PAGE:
On the Financial Aspects of Homebrewing
Does homebrewing save money? A recent article on Mint.com detailed the author’s financial perspective on whether homebrewing was a financially sound method to save money versus buying beer at retail. Her basic thesis:
In a hypothetical test case, the consumer spends $7/week on a six pack ($364 per year). In the move to homebrewing, the consumer spends $109 on their brewing kit and $193.50 on a year’s worth of ingredients yielding approximately 52 six packs. That totals $302.50 for a year of homebrewing.
Her conclusion is that brewing your own beer only saves you $62 a year. Due to the time investment, it isn’t worth the work for the potential savings.
I have no qualms with the author’s year one homebrewing numbers. However, there are a couple of things wrong with this assessment. The most obvious one is that you don’t need to re-buy your startup materials, so subsequent years of homebrewing save an additional $100. The second problem is with the idea that someone who loves beer only spends $7/week on their hobby. Craft beer six packs are often over $10. 22 oz or 750mL bottles are often $15 or higher. Homebrewing allows you to make beer of near-equal quality, tailored exactly to your palette for far, far less per week.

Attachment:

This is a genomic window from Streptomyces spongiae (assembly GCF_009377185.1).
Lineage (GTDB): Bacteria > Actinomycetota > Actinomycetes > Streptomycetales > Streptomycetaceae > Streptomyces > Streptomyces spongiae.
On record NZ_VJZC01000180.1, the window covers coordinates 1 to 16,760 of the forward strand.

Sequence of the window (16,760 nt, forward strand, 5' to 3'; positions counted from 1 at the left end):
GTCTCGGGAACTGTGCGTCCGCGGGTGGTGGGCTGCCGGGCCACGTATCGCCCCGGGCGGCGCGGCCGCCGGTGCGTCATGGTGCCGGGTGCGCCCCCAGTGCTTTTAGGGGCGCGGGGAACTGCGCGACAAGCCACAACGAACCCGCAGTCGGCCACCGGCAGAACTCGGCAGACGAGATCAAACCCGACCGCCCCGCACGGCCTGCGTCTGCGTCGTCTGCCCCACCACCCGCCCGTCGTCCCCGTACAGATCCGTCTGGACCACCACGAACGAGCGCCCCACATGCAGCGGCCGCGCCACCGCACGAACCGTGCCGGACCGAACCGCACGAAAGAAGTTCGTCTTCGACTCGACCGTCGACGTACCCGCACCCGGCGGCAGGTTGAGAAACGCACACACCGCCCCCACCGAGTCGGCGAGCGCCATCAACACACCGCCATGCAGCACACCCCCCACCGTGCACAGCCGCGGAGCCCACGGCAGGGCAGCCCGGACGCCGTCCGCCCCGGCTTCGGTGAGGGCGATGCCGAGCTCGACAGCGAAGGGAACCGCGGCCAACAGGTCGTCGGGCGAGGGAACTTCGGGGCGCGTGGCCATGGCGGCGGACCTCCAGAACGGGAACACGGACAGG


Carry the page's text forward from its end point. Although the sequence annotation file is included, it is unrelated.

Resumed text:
I don’t know of anyone that started brewing their own beer to save money. It’s a hobby, a passion and for many people, a gateway to a new career. Ultimately, I share the author’s final assessment. NO, you should not brew beer to save money. You should do it because you want to learn about something you’re passionate about, express your creativity, start a new hobby or share with friends. That kind of value isn’t measured in dollars and cents.